AK: So tell me how you got Child 44 into print, as the book was subject to numerous hype-fueled rumors following the big London Book Fair last year?
TRS: This is a case where the truth is probably less interesting than the rumors. In fact, I’m not even sure I know what the rumors are. It was a very straightforward sale. It was sent out to a clutch of publishers. Three ended up bidding for it, and Simon & Schuster UK won. By the time of the London Book Fair, it was being bought internationally. Those sales proceeded along very similar lines.
AK: And what about the film rights? Have you had any involvement in the coming film production?
TRS: [The novel] was sent out by my agent, St. John Donald (United Agents) and Bob Bookman (CAA). The same process again; I think there were three bidders. [20th Century] Fox and Ridley Scott won. I’ve just met the Fox team when I was in L.A. They’re incredible. Although he wasn’t there this time, I’ve had breakfast with Ridley Scott before. He’s a wonderful guy. Very generous, and he’s made some of [my] favorite movies of all time. They’ve hired Richard Price to adapt it, so it’s in the best possible hands.
AK: Has the recent U.S. screenwriters strike affected your own work?
TRS: The strike has meant no film or television work. But I’ve been working on the follow-up to Child 44. … Obviously, the strike has delayed Richard Price.
AK: I see that the legendary screenwriter-director Robert Towne has spoken highly of Child 44. What was his involvement in getting this work to market?
TRS: He read the novel after it had sold. As part of the film submissions [process], he was sent the manuscript by [agent] Bob Bookman. We then spoke on the phone and he had some great ideas. I fed lots of his thoughts into the book during the editing process. Robert Towne has been incredibly generous with his time. I met him for the first time last week and he’s just the most wonderful guy, in addition to being a writing hero of mine. I gave him a copy of the UK first edition as (small) thanks for taking the time to talk to me back in April 2007.
AK: At times your book shows great compassion, despite its dark subject matter. How careful were you to ensure that you didn’t fall into the pathos trap?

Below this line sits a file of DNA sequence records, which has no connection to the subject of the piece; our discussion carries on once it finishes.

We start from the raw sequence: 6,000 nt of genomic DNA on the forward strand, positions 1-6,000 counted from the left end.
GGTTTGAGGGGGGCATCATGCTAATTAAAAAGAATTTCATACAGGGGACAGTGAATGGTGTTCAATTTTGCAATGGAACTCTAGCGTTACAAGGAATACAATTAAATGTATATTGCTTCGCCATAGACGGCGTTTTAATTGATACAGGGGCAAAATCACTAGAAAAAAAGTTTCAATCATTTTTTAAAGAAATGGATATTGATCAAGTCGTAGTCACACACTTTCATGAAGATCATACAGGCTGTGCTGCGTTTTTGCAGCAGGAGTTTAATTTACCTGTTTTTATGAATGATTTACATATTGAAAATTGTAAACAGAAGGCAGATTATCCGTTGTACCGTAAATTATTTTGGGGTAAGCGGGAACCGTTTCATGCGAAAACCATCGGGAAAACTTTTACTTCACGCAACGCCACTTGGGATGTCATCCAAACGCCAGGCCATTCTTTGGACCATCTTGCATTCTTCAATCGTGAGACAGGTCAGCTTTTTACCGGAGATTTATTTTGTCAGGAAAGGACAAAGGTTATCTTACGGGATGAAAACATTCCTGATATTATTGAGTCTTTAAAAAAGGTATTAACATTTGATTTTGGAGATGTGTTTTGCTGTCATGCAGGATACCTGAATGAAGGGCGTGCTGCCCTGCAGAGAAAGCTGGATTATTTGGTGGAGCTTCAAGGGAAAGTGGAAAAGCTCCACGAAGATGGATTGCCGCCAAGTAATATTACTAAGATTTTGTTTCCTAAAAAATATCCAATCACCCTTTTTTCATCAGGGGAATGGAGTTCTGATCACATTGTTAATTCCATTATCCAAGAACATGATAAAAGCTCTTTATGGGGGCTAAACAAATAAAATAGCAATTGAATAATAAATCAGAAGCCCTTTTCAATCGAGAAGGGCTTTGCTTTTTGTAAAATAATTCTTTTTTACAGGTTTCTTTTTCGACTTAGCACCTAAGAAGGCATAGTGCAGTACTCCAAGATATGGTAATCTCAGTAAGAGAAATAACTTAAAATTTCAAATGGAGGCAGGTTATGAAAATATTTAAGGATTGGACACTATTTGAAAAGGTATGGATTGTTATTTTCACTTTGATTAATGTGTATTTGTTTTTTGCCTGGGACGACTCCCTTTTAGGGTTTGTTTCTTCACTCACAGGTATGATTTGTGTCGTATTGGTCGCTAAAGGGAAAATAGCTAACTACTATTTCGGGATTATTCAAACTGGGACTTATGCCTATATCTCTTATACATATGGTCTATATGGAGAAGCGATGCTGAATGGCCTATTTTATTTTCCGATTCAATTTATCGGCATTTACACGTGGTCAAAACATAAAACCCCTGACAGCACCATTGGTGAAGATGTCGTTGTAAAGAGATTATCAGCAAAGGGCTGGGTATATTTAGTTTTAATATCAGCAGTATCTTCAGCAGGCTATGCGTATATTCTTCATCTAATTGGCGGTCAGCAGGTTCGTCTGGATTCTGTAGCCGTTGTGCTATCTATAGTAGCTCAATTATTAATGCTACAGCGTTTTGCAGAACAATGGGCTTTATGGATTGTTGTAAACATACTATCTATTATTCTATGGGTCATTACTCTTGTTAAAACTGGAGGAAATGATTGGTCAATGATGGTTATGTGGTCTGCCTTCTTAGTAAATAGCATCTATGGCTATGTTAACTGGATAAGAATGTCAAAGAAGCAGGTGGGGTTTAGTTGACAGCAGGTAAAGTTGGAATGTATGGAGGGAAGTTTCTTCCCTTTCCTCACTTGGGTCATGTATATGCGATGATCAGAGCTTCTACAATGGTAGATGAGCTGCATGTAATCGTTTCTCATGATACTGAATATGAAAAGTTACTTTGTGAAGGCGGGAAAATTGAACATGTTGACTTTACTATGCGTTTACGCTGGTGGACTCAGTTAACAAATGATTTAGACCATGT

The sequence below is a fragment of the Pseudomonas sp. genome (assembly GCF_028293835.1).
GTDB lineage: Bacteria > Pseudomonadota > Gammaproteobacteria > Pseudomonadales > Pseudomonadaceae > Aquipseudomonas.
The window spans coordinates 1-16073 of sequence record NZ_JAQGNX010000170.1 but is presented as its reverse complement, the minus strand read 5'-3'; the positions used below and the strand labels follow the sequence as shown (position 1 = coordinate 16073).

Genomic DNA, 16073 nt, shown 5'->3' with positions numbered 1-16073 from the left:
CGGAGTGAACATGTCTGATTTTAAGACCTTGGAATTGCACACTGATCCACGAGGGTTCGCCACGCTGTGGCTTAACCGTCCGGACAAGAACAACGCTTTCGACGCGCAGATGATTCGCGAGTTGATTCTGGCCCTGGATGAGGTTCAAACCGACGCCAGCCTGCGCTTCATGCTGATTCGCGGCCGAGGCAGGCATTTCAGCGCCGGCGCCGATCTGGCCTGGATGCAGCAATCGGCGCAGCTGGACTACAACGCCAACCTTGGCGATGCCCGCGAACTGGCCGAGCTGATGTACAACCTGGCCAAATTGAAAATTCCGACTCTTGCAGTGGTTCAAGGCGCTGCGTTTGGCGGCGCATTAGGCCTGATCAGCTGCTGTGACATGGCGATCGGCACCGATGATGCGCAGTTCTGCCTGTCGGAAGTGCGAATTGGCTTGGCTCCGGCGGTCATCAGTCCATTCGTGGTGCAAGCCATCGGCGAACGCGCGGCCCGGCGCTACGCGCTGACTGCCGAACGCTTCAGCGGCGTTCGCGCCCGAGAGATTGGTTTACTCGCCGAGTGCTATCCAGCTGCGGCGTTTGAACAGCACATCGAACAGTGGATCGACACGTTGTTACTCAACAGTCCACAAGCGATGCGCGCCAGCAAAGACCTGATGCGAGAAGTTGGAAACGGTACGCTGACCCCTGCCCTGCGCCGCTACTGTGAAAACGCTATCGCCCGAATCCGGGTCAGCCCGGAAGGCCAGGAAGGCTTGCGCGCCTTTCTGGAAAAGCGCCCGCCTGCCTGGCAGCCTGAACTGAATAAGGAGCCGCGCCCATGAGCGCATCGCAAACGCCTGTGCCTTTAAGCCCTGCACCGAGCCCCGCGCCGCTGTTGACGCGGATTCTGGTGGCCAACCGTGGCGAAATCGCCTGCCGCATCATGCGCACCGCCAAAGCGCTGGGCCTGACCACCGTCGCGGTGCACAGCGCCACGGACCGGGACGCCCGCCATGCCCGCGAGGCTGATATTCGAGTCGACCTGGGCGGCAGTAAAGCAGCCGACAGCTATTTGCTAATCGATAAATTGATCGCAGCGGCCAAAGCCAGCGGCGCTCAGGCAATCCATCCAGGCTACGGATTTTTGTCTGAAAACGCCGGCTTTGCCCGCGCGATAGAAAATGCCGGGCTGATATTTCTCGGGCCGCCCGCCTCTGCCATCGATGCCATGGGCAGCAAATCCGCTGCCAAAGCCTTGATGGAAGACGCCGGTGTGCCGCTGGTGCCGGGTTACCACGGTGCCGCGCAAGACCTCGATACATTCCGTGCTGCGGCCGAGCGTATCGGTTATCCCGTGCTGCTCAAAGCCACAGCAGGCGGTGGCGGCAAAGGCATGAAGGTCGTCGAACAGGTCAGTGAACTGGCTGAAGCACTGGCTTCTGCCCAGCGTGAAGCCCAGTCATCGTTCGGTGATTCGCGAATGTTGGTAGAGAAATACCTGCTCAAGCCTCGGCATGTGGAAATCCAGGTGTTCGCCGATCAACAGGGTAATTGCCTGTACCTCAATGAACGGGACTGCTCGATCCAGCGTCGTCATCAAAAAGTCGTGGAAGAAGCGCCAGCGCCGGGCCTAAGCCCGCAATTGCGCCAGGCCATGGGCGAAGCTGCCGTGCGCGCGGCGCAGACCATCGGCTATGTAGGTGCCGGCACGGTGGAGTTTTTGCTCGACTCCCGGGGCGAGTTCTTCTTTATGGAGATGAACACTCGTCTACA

TRS: I think I’m quite sentimental. I don’t think of sentimentality as a bad thing. There’s good sentimental and bad sentimental. It’s like anything--you either pull it off, or you don’t. I guess because I’m aware that I have a sentimental streak, I’m always looking to make sure it’s kept in balance, and that it never topples into excess.
AK: I see that you have traveled extensively. How important is travel in broadening a writer’s canvas?
TRS: I think there’s a danger in thinking that if you travel around the world enough times, you’re going to end up with a novel at the bottom of your rucksack. Child 44 is a book that owes almost everything to [my] reading and only a tiny amount to traveling.
AK: Have you sold rights yet for a Russian edition?
TRS: No. … I think we’re at 26 countries [that have bought the rights] so far, but not … Russia.
AK: You mentioned before that you’re working on a sequel to Child 44. Are you very far along in that yet?
TRS: I should have it finished in a couple of months. I’m very excited about it.
AK: Do you feel any pressure about delivering book number two, given how much hype and expectation were attached to your debut?
TRS: The pressures have changed. With the first book, I had the pressure of not being paid and wondering if I was wasting my time. With the second book, I have the pressure of meeting expectations, which is, in many ways, a much easier pressure to deal with than the pressure of writing a first book.
AK: And what books have passed over your reading table recently?
TRS: I just finished [Robert Louis Stevenson’s] Kidnapped, which I loved--another great adventure story. I don’t know why it’s always seen as a children’s book. In addition to that, I have a bunch of research books I’m working on. In a secondhand bookshop in Seattle, I found a first edition … of The Gulag Archipelago. I’d previously only read the Harvill abridged version, so now I’m reading the missing chapters.
AK: Finally, what do you do to relax these days?
TRS: I watch movies. I used to run, but I hurt my knee. I live very near the river, so I like to walk by the Thames. Once all the promotion is done on Child 44, I’m thinking about buying a dog.
(Author photo courtesy of C.J. Bauer/Simon & Schuster UK)